Portable Document Format, PDF, is pretty much the standard for document dissemination nowadays, and there are many reasons why. Firstly, the PDF is cross-platform, which means it doesn’t matter which type of system you use, you can easily open them; additionally, they allow you to incorporate various levels of security, add watermarks, include pictures etc, they’re also easy to create as many word processing programs such as Microsoft Office and Open Office allow you to create PDF files directly. Continue reading →
Like me, you’ve probably got plenty of media files on your computer, in umpteen different formats; MP3s, MP4s, AVIs, WMVs, FLVs, DATS, OGGs, SWFs, MOVs, RMs, VOBs MKVs, etc, etc, and don’t you just wish there was one player which would play all of them? Of course, Windows Media Player is pretty good, as are some others, but the closest I’ve come to finding the panacea of media players, has to be GOM Player. Continue reading →
I remember, a while ago I admit, the first time I heard computer generated speech. I think it was an early version of the text to speech generator which everyone immediately associates with Professor Stephen Hawking, the guy who invented time. Though it was novel at the time, unless you were in dire need of something which could communicate verbally on your behalf, the practical applications were somewhat limited. Continue reading →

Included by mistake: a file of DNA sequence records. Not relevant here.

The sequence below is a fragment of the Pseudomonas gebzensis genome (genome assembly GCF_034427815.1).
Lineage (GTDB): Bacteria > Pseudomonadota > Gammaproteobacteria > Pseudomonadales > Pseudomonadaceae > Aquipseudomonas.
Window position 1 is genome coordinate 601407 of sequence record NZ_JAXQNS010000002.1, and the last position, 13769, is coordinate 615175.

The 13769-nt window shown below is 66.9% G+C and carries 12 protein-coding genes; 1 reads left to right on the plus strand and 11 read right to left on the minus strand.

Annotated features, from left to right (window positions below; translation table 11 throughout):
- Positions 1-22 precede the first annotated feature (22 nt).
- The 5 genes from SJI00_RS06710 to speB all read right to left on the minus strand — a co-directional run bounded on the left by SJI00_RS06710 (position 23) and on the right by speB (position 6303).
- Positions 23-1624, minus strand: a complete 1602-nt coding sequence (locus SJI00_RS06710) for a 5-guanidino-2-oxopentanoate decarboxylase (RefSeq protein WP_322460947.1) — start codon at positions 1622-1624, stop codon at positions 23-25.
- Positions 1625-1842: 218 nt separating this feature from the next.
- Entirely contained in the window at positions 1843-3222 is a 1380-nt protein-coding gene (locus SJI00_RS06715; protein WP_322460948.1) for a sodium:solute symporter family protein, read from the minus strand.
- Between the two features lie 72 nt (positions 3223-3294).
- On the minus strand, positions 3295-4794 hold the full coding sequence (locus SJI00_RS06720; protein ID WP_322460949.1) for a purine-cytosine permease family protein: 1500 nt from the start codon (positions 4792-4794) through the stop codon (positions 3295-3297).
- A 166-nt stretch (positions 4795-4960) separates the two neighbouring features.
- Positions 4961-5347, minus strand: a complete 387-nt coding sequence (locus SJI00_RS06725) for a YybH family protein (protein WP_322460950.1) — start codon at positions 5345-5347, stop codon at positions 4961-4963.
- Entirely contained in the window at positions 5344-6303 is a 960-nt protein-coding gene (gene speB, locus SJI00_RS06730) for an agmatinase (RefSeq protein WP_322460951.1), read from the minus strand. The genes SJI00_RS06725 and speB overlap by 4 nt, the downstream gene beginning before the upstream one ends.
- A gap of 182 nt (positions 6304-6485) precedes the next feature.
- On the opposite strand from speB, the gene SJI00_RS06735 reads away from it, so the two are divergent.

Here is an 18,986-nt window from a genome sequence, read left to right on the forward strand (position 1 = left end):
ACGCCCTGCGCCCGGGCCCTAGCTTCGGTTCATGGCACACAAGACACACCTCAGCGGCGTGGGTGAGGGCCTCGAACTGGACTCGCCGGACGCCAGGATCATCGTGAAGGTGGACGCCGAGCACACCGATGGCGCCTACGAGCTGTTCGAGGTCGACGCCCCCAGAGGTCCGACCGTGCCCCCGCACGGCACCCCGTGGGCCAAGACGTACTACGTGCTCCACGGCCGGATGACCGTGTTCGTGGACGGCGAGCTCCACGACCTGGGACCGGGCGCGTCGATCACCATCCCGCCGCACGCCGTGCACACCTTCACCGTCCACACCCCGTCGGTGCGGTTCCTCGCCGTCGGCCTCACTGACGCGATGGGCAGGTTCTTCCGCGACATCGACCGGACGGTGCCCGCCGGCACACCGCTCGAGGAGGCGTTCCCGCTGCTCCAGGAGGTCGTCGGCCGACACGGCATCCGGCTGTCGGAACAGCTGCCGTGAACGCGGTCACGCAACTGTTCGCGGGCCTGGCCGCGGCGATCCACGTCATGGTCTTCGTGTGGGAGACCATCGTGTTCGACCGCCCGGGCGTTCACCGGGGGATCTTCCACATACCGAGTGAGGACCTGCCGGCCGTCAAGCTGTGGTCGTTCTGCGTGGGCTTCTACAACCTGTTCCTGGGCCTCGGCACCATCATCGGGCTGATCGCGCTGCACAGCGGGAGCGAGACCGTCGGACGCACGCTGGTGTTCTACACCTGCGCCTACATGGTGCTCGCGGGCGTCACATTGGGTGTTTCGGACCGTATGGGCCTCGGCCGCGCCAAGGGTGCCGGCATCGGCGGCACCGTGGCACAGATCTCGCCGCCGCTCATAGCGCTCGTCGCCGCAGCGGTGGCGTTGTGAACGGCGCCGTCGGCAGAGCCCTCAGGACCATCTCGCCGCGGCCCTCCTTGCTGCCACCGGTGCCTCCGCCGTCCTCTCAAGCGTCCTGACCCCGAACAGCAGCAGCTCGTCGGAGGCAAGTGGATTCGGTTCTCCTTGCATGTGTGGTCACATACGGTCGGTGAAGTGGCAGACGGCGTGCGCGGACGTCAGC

Over time, as you write, move and delete files to, between and from your drives, inevitable fragmentation occurs; however, as Windows will happily write files into any old bit of free space it finds first, whether it’s contiguous or otherwise, there’s little you can do about it at the time of writing, moving or deleting.
Although a little fragmentation of scarcely accessed files is hardly likely to affect system performance to any noticeable degree, as time goes on, the degree of fragmentation will become greater and system performance, specifically the time it takes to seek, read and write files, will start to suffer. It might only be by milliseconds, but they do add up. Continue reading →
Most of us have, at one time or another, deleted some files convinced that we don’t need them anymore, or have already backed them up to another location, only to realise later that we hadn’t finished with them and hadn’t backed them up either.
Luckily, there’s the Recycle Bin, to which most deleted files which are moved until such time as you actually empty the bin, or from where you can recover the file you accidentally deleted. Unless, of course, the files you deleted were on a USB drive or camera memory card, for instance.
In such a situation, all is not lost, and you can make use of a data recovery program, such as the one we’ll look at here, Ontrack EasyRecovery Professional. Continue reading →